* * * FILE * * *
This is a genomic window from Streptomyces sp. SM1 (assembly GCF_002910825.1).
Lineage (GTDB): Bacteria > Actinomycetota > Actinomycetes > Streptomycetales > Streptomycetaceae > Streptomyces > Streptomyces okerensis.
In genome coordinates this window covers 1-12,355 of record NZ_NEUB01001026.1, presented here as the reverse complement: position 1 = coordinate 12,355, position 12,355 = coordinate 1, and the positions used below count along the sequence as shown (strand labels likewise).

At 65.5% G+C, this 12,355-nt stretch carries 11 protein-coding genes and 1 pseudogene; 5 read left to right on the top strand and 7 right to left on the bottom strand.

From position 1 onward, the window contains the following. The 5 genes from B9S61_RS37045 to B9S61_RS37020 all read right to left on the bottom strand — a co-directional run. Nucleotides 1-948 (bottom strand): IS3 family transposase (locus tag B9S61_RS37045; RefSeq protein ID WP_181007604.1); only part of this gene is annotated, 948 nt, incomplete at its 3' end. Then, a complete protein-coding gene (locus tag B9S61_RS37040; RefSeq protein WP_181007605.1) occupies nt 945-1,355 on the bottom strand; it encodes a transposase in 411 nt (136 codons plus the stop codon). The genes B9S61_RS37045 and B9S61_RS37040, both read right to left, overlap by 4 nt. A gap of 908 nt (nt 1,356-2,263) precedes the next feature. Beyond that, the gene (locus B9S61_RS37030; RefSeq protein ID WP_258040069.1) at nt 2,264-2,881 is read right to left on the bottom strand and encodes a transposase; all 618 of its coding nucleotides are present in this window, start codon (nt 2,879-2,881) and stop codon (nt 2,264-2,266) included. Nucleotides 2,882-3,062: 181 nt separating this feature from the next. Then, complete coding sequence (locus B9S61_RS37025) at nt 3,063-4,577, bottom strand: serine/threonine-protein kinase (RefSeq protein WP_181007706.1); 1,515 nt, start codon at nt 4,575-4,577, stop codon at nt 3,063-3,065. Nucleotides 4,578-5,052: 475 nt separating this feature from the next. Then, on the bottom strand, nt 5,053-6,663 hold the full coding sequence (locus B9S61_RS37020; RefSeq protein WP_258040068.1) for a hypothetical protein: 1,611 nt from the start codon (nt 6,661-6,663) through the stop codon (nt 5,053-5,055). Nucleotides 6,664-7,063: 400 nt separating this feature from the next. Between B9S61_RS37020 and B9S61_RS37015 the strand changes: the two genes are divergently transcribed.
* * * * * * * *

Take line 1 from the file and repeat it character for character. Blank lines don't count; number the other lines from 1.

This is a genomic window from Streptomyces sp. SM1 (assembly GCF_002910825.1).